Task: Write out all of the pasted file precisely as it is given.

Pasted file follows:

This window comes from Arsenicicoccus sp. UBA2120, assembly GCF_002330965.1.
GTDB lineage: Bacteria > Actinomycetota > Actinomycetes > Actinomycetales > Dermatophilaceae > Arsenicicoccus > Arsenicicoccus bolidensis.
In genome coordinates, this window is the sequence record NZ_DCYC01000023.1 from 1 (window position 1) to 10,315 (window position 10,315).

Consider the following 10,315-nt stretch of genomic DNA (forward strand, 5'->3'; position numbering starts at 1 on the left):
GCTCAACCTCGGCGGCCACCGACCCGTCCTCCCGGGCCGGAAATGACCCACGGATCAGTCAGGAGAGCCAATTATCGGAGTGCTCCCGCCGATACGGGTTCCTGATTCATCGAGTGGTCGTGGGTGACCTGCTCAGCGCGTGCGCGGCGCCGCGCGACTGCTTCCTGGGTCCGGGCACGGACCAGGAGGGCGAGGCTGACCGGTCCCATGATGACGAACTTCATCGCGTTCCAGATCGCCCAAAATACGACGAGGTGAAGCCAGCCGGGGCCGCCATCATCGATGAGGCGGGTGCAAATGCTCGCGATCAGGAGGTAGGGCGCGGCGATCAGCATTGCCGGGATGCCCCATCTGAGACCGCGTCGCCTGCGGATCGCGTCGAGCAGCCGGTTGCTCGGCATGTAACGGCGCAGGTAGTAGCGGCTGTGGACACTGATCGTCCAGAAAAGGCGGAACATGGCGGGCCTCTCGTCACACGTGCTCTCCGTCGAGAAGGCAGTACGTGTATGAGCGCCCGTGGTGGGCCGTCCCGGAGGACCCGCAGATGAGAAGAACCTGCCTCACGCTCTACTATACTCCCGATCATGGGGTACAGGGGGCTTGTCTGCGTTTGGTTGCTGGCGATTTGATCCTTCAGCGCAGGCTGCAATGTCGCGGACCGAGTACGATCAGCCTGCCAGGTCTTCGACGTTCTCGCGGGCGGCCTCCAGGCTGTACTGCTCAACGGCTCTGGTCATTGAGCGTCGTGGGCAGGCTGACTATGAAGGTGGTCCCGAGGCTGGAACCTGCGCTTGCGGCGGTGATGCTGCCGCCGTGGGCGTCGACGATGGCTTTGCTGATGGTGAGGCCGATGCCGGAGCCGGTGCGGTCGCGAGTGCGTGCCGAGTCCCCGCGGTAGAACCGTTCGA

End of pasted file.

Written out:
This window comes from Arsenicicoccus sp. UBA2120, assembly GCF_002330965.1.
GTDB lineage: Bacteria > Actinomycetota > Actinomycetes > Actinomycetales > Dermatophilaceae > Arsenicicoccus > Arsenicicoccus bolidensis.
In genome coordinates, this window is the sequence record NZ_DCYC01000023.1 from 1 (window position 1) to 10,315 (window position 10,315).

Consider the following 10,315-nt stretch of genomic DNA (forward strand, 5'->3'; position numbering starts at 1 on the left):
GCTCAACCTCGGCGGCCACCGACCCGTCCTCCCGGGCCGGAAATGACCCACGGATCAGTCAGGAGAGCCAATTATCGGAGTGCTCCCGCCGATACGGGTTCCTGATTCATCGAGTGGTCGTGGGTGACCTGCTCAGCGCGTGCGCGGCGCCGCGCGACTGCTTCCTGGGTCCGGGCACGGACCAGGAGGGCGAGGCTGACCGGTCCCATGATGACGAACTTCATCGCGTTCCAGATCGCCCAAAATACGACGAGGTGAAGCCAGCCGGGGCCGCCATCATCGATGAGGCGGGTGCAAATGCTCGCGATCAGGAGGTAGGGCGCGGCGATCAGCATTGCCGGGATGCCCCATCTGAGACCGCGTCGCCTGCGGATCGCGTCGAGCAGCCGGTTGCTCGGCATGTAACGGCGCAGGTAGTAGCGGCTGTGGACACTGATCGTCCAGAAAAGGCGGAACATGGCGGGCCTCTCGTCACACGTGCTCTCCGTCGAGAAGGCAGTACGTGTATGAGCGCCCGTGGTGGGCCGTCCCGGAGGACCCGCAGATGAGAAGAACCTGCCTCACGCTCTACTATACTCCCGATCATGGGGTACAGGGGGCTTGTCTGCGTTTGGTTGCTGGCGATTTGATCCTTCAGCGCAGGCTGCAATGTCGCGGACCGAGTACGATCAGCCTGCCAGGTCTTCGACGTTCTCGCGGGCGGCCTCCAGGCTGTACTGCTCAACGGCTCTGGTCATTGAGCGTCGTGGGCAGGCTGACTATGAAGGTGGTCCCGAGGCTGGAACCTGCGCTTGCGGCGGTGATGCTGCCGCCGTGGGCGTCGACGATGGCTTTGCTGATGGTGAGGCCGATGCCGGAGCCGGTGCGGTCGCGAGTGCGTGCCGAGTCCCCGCGGTAGAACCGTTCGA